The pretext for Brown's journey is try to winkle out the truth behind the suicide of Gordon McMaster, the Paisley South MP, who is alleged to have been driven to his death by a whispering campaign among his colleagues in the Labour Party that he was gay and suffering from Aids. The Prime Minister wants to know what happened, and the Chief Whip intends to find out.
But Mr Brown will also cast his net over the wider conduct of Labour in Renfrewshire - Paisley is the county's main town - and examine specific allegations that membership lists have been illegally packed to influence candidate selections, and that links exist between Labour councillors and the laundering of drug money.
Even to someone as wise to the worst excesses of Old Labour as a chief whip, it is an extraordinary tale. Here in a town known to the world as the name of tasteful whorly pine-cone pattern - what could be more genteel than a Paisley shawl? - politics and organised crime are close acquaintances and a decent MP has been driven to suicide. Paisley people are known as "Buddies", but the politics of the place have earned its tabloid epithet - "a town called malice".
The Crown Office in Edinburgh is currently considering a report by Strathclyde fraud squad officers into the activities of a security firm set up with pounds 180,000 of public money as part of a regeneration scheme for a housing estate formerly used a dump for problem families.
Irene Adams, the Paisley North MP, named the now defunct FCB (Security) in 1995 as part of a brave campaign she and McMaster fought against the town's drug-dealing gangs. Both became the target of death threats. Adams alleged the security firm was being used to launder drug money. There were also charges that the firm applied heavy pressure to use its services and fiddled staff numbers to attract extra grant. Its parent company, Ferguslie Park Community Holdings, chaired by a Labour councillor, said an investigation had revealed nothing illegal and threatened court action against Mrs Adams.
At the same time, Labour's Scottish headquarters, Keir Hardie House, intervened to deal with claims that new members were being signed up in Renfrewshire branches - sometimes without their knowledge - in order to influence selection contests. This ruse appears to have been part of a concerted campaign to oust McMaster, Adams and Norman Godman, MP for Greenock and Inverclyde, and replace them with friends of a rival MP. Adams and Godman will both give evidence to Nick Brown about the smears they have been subjected to at Westminster and on their home patch.
For McMaster's version, Brown will have to rely on the suicide note found beside the body of the 37-year-old bachelor. Its full content has not been divulged, but in extracts the distraught MP asks how Tommy Graham, MP for West Renfrewshire, and Don Dixon, a former deputy chief whip, can live with their consciences. Both deny smearing McMaster, but Graham has kept an invisible profile his week, and was not even to be found at his cottage, "Sunny Govan", on the north-west coast.
If they get the chance, local activists will urge Brown to take a close look at Graham's selection process. One aggrieved member called it "an abomination". He referred to a report sent to Keir Hardie House claiming that 44 newcomers recruited from the local Royal Ordnance Factory had their membership fees paid by a single cheque from the TGWU, the transport workers' union.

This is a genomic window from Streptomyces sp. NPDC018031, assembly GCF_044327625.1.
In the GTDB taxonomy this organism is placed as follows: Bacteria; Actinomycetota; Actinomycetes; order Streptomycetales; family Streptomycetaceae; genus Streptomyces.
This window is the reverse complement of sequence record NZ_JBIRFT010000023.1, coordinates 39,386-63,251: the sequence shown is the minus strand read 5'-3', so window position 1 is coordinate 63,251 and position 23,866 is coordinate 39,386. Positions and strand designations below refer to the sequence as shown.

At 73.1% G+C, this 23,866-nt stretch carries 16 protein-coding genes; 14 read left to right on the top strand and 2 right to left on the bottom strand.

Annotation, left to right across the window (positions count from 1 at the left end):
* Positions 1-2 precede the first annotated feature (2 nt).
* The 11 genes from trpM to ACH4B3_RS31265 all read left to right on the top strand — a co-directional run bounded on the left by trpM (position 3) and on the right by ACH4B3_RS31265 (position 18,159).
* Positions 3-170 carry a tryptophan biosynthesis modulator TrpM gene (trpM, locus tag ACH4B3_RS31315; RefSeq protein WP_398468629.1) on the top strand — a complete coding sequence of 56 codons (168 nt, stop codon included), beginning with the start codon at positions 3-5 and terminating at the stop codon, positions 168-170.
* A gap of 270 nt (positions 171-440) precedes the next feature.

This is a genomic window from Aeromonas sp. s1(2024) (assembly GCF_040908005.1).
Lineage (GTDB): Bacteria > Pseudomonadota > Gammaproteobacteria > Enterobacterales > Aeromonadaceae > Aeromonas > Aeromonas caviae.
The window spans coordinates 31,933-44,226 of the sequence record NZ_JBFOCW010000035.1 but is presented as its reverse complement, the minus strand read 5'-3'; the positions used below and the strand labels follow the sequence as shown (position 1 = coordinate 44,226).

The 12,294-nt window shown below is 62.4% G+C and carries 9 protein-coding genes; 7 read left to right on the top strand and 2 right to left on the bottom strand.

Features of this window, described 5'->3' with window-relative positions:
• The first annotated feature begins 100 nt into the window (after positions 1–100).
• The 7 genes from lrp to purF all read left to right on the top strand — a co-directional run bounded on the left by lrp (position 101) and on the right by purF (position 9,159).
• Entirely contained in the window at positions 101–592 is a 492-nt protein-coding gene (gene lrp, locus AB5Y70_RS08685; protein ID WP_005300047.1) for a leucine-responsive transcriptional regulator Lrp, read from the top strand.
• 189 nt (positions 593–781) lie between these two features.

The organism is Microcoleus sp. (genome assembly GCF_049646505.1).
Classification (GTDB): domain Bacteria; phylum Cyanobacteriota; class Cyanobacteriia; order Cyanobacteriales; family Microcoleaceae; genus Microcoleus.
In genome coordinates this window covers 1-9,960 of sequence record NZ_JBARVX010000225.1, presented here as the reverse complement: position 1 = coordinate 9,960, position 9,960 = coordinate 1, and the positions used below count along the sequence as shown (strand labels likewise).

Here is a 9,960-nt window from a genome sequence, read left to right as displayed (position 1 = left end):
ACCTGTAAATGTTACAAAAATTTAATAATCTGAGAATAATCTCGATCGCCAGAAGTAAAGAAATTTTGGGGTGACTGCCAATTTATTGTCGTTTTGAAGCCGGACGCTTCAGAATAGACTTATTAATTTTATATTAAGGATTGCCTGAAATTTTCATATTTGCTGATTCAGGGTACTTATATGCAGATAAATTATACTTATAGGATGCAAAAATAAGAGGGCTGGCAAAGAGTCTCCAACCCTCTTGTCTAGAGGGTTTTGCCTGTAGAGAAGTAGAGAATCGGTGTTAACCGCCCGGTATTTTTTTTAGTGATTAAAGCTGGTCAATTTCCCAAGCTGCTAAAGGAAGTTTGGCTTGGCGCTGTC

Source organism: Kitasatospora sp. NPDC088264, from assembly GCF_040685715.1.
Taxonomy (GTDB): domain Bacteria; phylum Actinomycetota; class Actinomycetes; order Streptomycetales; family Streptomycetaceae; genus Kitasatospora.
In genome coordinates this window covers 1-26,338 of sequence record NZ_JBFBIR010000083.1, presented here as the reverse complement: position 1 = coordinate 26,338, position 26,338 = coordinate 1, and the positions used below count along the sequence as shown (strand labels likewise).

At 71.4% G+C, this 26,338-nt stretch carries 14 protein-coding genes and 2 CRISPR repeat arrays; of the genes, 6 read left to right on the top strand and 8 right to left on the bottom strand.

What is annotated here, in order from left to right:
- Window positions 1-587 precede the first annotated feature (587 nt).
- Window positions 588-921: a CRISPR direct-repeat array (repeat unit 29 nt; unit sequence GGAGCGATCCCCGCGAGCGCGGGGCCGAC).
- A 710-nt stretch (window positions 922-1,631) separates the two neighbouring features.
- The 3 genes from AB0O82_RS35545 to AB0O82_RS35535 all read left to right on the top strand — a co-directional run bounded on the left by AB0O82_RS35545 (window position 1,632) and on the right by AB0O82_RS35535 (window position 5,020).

Jack McConnell, Labour's Scottish general secretary, seems irritated by the rekindling of scandals in the wake of McMaster's death. After all, two Renfrewshire members have been expelled following the 1995 inquiry, and 50 to 60 dubious names have disappeared from branch rolls in the troubled constituencies. The organisation of Paisley North remains suspended. McConnell and council leader Hugh Henry pointed the finger at the behaviour of MPs rather than the Labour Party.
However, the sickness of intrigue, cronyism and petty abuse is by no means confined to Renfrewshire. Internal Labour inquiry has followed internal inquiry, from allegations of nepotism in Monklands, to electoral corruption in Glasgow Govan. Mohammed Sawar, the Govan MP, remains stripped of his parliamentary party "privileges" while police investigate claims that he gave pounds 5,000 to an election rival.
Though the Blairite Jack McConnell believes the warring fiefdoms are slowly being broken up, the big test for the Labour leadership is how it deals with the group that runs Glasgow City Council. In September, Labour's National Executive will consider a report into the "junkets for votes" scandal which rocked the council early this year. Bob Gould, the group leader, blew the whistle on his own fractious colleagues, alleging councillors had demanded foreign trips in exchange for their votes.
The rottenness endemic in much of west of Scotland politics stems from the fact that for decades Labour has been the unchallenged Establishment. On Glasgow City Council it has 77 of the 83 seats. Bereft of an effective opposition, or any apparent ideological differences, many councillors have devoted themselves to internal squabbles, patronage and perks.
The inquiry kept Glasgow out of the limelight over the election period and no NEC action will be taken until after the referendum. But Tony Blair then has the opportunity to clean up the operations of Scotland's biggest council group and deal cronyism a decisive blow across the west. But if Labour is seen to duck a purge in Glasgow, and Nick Brown fails to get to the root of the poison in Paisley, voters further afield will wonder about the quality of Labour's contribution to a Scottish Parliament.Reuse content